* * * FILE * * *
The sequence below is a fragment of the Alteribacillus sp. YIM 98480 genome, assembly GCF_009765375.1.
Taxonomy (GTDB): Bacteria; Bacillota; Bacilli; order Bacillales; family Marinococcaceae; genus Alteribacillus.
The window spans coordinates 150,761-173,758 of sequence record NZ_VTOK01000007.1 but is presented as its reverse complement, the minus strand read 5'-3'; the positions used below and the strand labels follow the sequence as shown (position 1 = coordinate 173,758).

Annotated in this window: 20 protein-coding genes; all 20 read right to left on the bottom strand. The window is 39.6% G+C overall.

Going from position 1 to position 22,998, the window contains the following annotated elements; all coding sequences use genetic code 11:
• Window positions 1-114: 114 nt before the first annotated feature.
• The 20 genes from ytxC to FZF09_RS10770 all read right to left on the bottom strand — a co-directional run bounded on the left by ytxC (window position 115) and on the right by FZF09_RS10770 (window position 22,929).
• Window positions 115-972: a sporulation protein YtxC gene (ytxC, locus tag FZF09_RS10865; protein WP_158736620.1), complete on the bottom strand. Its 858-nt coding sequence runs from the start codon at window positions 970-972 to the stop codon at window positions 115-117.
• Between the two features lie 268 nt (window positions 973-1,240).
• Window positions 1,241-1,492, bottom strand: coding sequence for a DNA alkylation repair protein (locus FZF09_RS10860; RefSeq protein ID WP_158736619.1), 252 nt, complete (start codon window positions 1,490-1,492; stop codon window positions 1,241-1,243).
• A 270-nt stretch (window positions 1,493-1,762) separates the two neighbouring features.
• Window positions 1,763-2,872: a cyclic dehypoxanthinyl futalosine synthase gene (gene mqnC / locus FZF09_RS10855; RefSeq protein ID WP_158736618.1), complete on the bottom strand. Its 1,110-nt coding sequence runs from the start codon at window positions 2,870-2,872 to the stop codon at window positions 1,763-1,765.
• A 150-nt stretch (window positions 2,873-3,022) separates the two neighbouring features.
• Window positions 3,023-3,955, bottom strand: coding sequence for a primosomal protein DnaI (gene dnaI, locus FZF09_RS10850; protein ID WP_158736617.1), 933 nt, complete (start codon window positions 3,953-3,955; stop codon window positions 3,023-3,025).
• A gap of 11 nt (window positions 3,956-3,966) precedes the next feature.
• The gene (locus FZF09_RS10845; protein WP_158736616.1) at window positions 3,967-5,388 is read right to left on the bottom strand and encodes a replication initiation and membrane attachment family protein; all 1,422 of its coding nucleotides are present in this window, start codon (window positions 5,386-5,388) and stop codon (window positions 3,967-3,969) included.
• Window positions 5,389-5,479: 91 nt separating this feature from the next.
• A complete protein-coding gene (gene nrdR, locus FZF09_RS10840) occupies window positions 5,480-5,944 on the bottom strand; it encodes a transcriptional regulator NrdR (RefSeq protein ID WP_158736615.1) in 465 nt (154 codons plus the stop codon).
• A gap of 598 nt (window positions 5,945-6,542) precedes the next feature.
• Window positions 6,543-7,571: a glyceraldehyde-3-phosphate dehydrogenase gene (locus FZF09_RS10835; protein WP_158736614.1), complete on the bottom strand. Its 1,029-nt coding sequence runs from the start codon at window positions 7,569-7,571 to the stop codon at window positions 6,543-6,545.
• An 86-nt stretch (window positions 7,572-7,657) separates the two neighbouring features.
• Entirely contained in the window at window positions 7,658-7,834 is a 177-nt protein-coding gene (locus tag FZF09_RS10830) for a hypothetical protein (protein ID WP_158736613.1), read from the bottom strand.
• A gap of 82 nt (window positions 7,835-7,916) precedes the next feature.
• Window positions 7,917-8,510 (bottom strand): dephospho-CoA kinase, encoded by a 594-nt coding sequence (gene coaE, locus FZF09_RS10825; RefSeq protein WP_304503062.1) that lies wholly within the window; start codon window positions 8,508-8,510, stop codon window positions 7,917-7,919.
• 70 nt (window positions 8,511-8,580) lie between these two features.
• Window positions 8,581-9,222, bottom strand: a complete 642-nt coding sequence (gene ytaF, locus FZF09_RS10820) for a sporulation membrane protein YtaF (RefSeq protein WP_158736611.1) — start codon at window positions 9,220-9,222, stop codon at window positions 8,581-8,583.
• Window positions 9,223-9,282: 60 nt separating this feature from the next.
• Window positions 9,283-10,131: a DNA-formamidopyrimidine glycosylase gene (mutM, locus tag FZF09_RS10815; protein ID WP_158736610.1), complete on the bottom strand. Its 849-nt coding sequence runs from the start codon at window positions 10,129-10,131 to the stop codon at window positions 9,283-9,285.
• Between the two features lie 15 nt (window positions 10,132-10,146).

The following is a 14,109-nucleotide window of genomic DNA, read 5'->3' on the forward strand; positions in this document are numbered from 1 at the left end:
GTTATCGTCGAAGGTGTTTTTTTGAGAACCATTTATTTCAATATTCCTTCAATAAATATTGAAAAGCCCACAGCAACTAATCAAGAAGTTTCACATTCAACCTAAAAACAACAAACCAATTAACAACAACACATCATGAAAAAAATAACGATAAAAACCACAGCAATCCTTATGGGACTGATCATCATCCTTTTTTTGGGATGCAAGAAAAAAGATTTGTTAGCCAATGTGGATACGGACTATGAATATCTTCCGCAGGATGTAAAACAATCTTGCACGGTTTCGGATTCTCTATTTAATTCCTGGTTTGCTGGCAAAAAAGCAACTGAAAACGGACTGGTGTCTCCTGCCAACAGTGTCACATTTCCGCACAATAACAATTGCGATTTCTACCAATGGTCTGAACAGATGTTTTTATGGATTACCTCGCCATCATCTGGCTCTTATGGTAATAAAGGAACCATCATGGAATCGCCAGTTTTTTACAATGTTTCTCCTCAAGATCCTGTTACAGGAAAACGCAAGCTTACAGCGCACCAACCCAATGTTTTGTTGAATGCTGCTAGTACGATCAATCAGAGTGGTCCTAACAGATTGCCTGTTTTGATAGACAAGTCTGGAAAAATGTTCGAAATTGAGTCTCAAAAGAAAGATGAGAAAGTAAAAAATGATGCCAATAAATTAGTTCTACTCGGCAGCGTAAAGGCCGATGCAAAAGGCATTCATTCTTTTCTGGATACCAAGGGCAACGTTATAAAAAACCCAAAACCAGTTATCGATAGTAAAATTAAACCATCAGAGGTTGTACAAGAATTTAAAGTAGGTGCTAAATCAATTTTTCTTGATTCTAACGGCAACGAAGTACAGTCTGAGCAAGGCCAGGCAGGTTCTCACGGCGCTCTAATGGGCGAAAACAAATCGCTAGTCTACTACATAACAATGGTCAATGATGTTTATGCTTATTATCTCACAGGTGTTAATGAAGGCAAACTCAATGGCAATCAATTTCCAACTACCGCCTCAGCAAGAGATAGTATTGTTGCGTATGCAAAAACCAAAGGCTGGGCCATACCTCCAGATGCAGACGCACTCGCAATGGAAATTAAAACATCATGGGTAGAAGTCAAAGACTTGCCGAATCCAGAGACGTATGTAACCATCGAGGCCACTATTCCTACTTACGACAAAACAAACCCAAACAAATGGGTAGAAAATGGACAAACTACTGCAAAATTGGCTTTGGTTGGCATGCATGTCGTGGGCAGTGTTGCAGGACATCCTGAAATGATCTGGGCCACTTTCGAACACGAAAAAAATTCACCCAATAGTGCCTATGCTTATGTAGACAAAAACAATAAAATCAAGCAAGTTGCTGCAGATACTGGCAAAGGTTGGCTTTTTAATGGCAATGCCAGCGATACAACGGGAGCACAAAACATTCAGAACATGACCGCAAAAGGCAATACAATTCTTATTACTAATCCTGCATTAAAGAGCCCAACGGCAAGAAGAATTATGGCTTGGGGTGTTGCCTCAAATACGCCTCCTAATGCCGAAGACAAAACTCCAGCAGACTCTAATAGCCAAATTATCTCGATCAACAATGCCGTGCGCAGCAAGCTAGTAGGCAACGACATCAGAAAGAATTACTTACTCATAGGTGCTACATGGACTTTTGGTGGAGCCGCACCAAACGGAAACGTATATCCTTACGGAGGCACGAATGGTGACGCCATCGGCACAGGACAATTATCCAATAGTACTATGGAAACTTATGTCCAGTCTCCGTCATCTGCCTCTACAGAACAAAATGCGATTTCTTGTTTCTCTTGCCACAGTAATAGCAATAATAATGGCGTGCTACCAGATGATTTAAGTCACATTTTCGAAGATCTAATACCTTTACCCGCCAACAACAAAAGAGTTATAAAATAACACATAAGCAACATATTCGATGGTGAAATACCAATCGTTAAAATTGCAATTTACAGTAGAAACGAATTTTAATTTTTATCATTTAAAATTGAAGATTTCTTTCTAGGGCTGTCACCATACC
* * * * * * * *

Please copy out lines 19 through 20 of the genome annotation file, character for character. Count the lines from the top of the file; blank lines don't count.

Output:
• A gap of 598 nt (window positions 5,945-6,542) precedes the next feature.
• Window positions 6,543-7,571: a glyceraldehyde-3-phosphate dehydrogenase gene (locus FZF09_RS10835; protein WP_158736614.1), complete on the bottom strand. Its 1,029-nt coding sequence runs from the start codon at window positions 7,569-7,571 to the stop codon at window positions 6,543-6,545.